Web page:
Raymond J. Seeger
4507 Wetherill Road
Bethesda, Maryland 20816
37 (December 1985): 233-234.
Gregor Johann Mendel (1822-1884) was born of German peasant stock in Heinzendorf, Silesia. His teacher in the village school recognized his exceptional talent and recommended a higher school at Leipnik, thirteen miles away. At twelve he entered the High School at Troppau, twenty miles distant, where the headmaster was an Augustinian from the monastery in Altbrunn (Brunn was the capital of Moravia). Owing to the poverty of his family, he faced financial problems resulting in illness, but did manage to complete the six-year course. He then attended the Philosophical Institute affiliated with Olmatz University, where he did some private tutoring. His weakest subject was philosophy; he did not take history or natural science. His physics teacher, however, recommended this poor, Catholic youth to the Altbriunn monastery, where he became a novice at twenty-one. The following year he began a four-year course at the Brunn Theological College. Through his diligence, within a month a year later, he was made subdeacon, deacon, and finally priest. At twenty-six he received a certificate for the completion of his theological training.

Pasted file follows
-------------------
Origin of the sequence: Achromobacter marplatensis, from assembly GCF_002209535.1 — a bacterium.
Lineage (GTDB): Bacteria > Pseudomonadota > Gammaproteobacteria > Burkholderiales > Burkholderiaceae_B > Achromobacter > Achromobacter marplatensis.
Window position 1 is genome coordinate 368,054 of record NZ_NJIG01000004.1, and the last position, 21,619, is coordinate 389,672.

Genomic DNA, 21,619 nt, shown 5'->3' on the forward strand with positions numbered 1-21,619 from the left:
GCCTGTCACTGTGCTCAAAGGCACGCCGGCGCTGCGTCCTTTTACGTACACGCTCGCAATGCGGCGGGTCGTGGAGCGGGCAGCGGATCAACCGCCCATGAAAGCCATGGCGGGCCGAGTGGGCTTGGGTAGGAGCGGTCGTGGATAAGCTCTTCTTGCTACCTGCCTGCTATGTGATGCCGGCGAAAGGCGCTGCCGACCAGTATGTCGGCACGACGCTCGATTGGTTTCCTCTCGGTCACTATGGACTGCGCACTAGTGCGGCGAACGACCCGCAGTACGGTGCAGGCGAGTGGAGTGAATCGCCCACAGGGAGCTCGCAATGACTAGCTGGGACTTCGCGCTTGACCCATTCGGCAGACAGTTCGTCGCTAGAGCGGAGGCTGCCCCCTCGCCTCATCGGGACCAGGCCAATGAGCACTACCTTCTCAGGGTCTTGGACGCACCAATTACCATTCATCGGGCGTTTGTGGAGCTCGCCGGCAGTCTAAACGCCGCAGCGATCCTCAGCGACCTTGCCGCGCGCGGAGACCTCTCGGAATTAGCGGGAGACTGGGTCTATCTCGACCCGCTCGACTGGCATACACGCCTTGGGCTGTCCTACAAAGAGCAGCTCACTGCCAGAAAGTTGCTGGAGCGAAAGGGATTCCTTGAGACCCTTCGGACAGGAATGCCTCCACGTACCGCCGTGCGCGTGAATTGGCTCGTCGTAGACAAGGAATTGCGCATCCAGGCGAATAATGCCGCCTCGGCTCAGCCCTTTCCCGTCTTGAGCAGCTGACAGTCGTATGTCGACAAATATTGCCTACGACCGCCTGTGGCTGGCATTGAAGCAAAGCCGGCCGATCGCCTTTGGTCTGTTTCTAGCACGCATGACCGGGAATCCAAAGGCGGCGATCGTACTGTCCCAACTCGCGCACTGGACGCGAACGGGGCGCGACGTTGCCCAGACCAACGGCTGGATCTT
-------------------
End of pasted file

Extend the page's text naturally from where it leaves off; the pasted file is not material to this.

The year following he was given an additional duty (twenty hours per week) as Deputy High School teacher at Znaim, but was later released from parish responsibilities owing to illness. Although he failed to pass the state qualifying examination for teacher, at twenty-nine he was made a supply teacher in the Brann Technical High School. The next year he entered the University of Vienna as an extraordinary student (here he had Christian J. Doppler  for physics); he became a life-long member of the Zoological and Botanical Society of Vienna. At thirty-one he returned to be a supply teacher for physics and natural history at the Briinn Modern School. Three years later he again attempted the qualifying examination-he never passed it.